Boy, do I miss Aaron Sorkin (A Few Good Men, The American President). I'll freely admit that Studio 60 could have been better, but man, when he was running The West Wing its first four years, there was nothin' better on TV, and watching Charlie Wilson's War brought back a little bit of the magic.
Directed by the inestimable Mike Nichols from a script by the aforementioned Sorkin, adapted from the novel by George Crile, Charlie Wilson's War is the story of a seemingly small-time Democratic congressman from Texas, the hard-drinking, cocaine using Charlie Wilson (Tom Hanks), and his pivotal role in aiding the Mujahideen after the Soviet Union invaded Afghanistan in the early 1980s. Working with a CIA agent named Gust Avrakotos (Philip Seymour Hoffman is hysterical; he steals every scene he's in), Wilson, who was on the Congressional Defense Appropriations subcommittee, used his political connections to funnel hundreds of millions of dollars in weapons, most notably shoulder-mounted rocket launchers, to the Afghani freedom fighters. Wilson was instrumental in the Afghani defeat of the Soviet Union in 1988 and its eventual collapse in 1991.
Watching these master craftsmen ply their trades is truly something to behold and enjoy. Everyone, from Sorkin and Nichols to Hanks and Hoffman are at the tops of their games. The movie is both humerous and deadly sober. It's as much a chastisement of American foreign policy over the past 30 years as it is a celebration of American ingenuity. We sure as hell beat down the Soviet Union, but in the process, did we sell our collective soul to a greater threat? Our actions in Afghanistan, training, funding and arming what would become the Taliban was a victory in the short term only. America, Charlie Wilson tells us, is wonderful at securing short-term gains, but it's the lack of long-term foresight that could bring the empire crumbling down around us.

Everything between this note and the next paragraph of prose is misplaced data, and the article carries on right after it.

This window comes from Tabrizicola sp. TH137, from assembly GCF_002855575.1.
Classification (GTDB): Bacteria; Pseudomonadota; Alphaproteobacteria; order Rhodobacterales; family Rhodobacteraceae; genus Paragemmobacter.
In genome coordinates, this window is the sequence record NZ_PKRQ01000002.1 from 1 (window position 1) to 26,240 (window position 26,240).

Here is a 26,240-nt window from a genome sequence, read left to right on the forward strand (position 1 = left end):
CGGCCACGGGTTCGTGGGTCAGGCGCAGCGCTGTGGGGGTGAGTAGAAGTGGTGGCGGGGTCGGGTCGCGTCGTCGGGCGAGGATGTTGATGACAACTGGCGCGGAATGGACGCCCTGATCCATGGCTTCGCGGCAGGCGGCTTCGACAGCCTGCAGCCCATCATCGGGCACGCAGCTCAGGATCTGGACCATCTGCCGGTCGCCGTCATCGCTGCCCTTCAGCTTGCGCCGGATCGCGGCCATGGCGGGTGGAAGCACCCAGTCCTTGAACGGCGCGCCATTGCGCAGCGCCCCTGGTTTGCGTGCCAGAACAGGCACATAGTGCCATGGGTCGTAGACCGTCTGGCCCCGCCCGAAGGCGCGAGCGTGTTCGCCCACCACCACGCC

This is most notably evident in a telling scene toward the end of the film, when, after the Mujahideen have defeated the great Soviet army, America, after having spent hundreds of millions of dollars to fund the war, refuses to pony up even a million dollars to help rebuild Afghanistan's infrastructure. We gave them weapons of various degrees of destruction, but we wouldn't help them rebuild their schools. And that is American foreign policy in a nutshell.
Charlie Wilson's War is a very good film, maybe even a great one. It's entertaining, no question, but the deeper, more pertinent cautionary tale is what I would hope most people walk away from the theatre thinking about.